Bird still in race for Kirk's Congressional seat, but will she stay?

  • Patricia Bird

    Patricia Bird

Published11/18/2009 5:01 PM

Since announcing she was running for Congress this summer, Mount Prospect resident Patricia Bird has dropped out of the race three times - and reversed that decision three times.

The most recent flip-flop occurred Wednesday morning when, within a period of 78 minutes, she sent an e-mail to the Daily Herald saying she was out of the race and then another that she was still running.


One of seven Republicans seeking to replace U.S. Rep. Mark Kirk in the suburban 10th District, Bird is, at the moment, officially in the race. But her on-and-off-again candidacy has drawn concerns from two top suburban GOP leaders.

"She should drop out," said Dan Venturi, leader of the Lake County Republican Party. "I think she wants to run and not be bothered (with campaigning), which is offensive."

Venturi's counterpart in the Cook County GOP, Lee Roupas, also questioned Bird's bid.

"Every individual has the right to run for public office, but if a candidate is unwilling to make a good-faith effort to campaign and talk about the issues, then they should step out of the race," he said.

Bird rejected the criticisms.

"They can talk until they're blue in the face and it doesn't really matter," she said.

The race for the 10th District seat is expected to be one of the nation's most closely-watched political contests in 2010. Kirk, a Republican who is leaving the post so he can run for Senate, has held the seat since 2000 even though the district has largely supported Democratic candidates for president and other offices during that time.

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In addition to Bird, the Republicans hopefuls are: William J. Cadigan of Winnetka; State Rep. Elizabeth Coulson of Glenview; Robert Dold of Kenilworth; Arie Friedman of Highland Park; Dick Green of Winnetka; and Paul Hamann of Lake Forest.

Four Democrats are running in a separate primary. A Green Party candidate is running, too.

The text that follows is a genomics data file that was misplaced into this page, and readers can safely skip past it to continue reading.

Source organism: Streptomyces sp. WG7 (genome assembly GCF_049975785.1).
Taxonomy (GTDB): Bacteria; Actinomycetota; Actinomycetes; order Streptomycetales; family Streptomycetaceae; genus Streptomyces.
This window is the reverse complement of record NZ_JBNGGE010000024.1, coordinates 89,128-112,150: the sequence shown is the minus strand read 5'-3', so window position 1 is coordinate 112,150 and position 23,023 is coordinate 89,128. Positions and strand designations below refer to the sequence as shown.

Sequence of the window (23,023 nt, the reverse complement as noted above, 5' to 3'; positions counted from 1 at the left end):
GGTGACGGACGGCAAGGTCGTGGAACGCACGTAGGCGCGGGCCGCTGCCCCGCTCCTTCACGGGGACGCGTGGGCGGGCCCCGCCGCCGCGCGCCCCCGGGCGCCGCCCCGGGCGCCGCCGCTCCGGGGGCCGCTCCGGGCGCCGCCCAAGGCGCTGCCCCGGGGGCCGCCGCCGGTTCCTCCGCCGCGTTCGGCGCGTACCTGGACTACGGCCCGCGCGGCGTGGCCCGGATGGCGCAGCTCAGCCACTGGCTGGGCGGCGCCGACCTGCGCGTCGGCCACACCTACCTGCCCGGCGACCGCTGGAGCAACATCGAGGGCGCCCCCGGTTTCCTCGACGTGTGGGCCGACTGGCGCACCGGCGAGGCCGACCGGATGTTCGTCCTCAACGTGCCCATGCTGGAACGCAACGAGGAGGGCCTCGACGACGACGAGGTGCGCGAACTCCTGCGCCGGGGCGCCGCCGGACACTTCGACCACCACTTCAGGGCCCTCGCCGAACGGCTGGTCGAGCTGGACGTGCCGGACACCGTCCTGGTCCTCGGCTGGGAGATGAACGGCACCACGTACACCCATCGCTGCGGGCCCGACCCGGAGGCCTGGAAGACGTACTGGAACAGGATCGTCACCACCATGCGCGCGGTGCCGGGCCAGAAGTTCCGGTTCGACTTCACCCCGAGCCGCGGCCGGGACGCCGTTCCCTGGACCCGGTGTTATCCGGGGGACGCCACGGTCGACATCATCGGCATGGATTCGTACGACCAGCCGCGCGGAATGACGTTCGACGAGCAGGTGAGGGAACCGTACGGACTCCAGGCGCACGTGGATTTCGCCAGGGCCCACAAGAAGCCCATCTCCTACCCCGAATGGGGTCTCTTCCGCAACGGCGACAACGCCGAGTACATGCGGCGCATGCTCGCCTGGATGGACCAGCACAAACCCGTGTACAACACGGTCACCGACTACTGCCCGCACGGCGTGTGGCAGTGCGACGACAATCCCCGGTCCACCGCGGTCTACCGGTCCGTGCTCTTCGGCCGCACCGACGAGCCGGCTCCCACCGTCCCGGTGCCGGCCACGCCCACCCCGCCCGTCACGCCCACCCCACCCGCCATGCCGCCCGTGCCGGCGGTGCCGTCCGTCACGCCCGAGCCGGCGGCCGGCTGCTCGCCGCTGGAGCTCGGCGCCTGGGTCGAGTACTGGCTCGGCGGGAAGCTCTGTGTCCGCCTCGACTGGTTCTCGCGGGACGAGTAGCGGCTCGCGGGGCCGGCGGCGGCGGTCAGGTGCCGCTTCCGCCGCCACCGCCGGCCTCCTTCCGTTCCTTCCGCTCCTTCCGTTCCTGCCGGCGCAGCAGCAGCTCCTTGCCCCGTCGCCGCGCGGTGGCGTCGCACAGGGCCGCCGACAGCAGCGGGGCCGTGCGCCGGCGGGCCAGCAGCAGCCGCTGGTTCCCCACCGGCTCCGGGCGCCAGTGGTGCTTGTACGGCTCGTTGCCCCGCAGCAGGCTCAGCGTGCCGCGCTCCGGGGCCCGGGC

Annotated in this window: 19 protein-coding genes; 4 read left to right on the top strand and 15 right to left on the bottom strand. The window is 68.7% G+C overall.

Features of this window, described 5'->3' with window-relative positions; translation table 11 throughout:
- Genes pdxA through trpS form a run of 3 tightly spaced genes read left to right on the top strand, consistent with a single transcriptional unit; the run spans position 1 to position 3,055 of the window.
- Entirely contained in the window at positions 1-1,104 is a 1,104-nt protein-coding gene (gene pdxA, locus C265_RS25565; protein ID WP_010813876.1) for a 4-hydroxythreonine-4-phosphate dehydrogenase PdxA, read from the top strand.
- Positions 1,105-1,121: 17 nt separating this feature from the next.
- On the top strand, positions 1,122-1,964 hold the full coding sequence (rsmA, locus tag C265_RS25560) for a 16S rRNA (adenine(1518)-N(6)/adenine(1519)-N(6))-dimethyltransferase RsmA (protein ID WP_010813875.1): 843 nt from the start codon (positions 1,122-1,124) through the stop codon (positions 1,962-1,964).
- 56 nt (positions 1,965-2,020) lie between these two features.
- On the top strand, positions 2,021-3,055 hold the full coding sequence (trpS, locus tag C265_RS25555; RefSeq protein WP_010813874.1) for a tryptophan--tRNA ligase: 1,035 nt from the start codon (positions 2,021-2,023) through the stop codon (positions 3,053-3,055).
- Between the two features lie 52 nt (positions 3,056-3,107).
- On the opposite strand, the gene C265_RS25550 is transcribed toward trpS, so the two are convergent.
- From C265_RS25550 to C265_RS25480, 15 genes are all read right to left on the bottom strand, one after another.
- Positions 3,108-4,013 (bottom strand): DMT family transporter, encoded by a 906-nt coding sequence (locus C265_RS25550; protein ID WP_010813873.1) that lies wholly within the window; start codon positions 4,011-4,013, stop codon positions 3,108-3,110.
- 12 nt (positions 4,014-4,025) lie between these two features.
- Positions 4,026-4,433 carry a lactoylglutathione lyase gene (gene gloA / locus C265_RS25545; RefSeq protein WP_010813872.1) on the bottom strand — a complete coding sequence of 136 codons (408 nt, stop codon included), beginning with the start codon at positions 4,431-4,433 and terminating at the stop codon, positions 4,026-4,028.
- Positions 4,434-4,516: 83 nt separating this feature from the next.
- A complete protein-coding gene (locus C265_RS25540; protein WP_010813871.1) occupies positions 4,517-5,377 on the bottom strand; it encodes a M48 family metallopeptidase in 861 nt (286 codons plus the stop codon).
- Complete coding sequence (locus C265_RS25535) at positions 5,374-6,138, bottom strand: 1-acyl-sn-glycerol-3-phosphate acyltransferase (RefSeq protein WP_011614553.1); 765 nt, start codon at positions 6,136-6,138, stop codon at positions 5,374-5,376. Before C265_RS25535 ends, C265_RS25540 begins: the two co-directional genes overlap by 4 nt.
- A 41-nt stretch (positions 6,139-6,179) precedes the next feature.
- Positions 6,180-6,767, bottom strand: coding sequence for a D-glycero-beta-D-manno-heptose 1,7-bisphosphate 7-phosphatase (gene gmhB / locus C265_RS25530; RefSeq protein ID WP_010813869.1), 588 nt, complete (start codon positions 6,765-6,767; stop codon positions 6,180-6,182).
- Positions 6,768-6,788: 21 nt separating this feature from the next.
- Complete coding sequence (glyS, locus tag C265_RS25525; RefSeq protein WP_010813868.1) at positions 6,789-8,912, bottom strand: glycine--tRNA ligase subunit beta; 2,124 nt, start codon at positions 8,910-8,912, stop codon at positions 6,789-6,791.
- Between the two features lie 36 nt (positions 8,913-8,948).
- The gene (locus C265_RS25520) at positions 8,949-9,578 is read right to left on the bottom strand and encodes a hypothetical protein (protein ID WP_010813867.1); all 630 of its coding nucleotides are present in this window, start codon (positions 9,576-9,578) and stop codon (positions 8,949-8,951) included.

In the crowded Republican primary, Cadigan, Coulson, Dold and Green have been leading the pack so far when it comes to getting their names in front of the public and fundraising.

Bird, who unsuccessfully campaigned to be Mount Prospect's mayor earlier this year, has been comparatively silent. Although she appeared at a GOP candidate forum Sunday night in Northbrook, she has a bare-bones campaign Web site and hasn't yet raised enough money to file a quarterly campaign-finance disclosure report.

She also keeps saying she's dropping out of the race.

The first withdrawal came when she called the Daily Herald Sept. 3 - about two months before nominating petitions were filed - but changed her mind a few days later and told reporters she would stay in the race.


The second announcement came Nov. 12, a little more than a week after Bird filed paperwork to be on the ballot. Bird called two reporters at the Daily Herald to say she was dropping out.

The calls were made the same week a Highland Park resident formally challenged Bird's candidate petitions in an effort to remove her from the ballot. The case has not been decided, election board records indicate.

Two days after the Nov. 12 calls, Bird again telephoned the Daily Herald and said she wasn't dropping out.

Her final flip-flop occurred Wednesday morning in an e-mail exchange with the Daily Herald. That exchange was prompted by interview requests for this story.

When interviewed Wednesday, Bird said she dropped out the first two times because she was frustrated with the Daily Herald and the political process, and because her candidacy had been challenged. Bird said she reversed her Wednesday-morning decision to withdraw after reviewing campaign-related paperwork.

Venturi can't figure out Bird's motivations.

"I think she's running a stealth campaign," he said. "We've got a great field (of candidates), and I don't know what her end game is."

Venturi is concerned Bird could take votes away from other Republicans - specifically Coulson, who is the only other woman running for the nomination. With so many contenders, the winner in the Feb. 2 primary probably won't receive 25 percent of the votes cast, Venturi said, and a few percentage points could make a significant difference.

"She doesn't stand a chance of winning," said Venturi, who has never met or spoken with Bird. "She could only be a spoiler."

When asked if he believes any other GOP candidates should withdraw, Venturi didn't mention any names.

The Cook County GOP's Roupas said he knows little about Bird and hasn't met her - a rarity for this race, he said.

"It's frustrating when people come out of the woodwork," Roupas said.

Bird insisted anyone has a right to run for public office. She has not hired a campaign manager or staff and said she doesn't need to do any fundraising to win the election - even though past 10th District races have cost candidates millions of dollars.

"I am a firm believer that fundraising does absolutely nothing to improve or market campaigns the way they should be marketed," she said.

"If I was running for Senate or for president I'd be fundraising," she added. "You don't need that kind of money at all (to win a House seat)."

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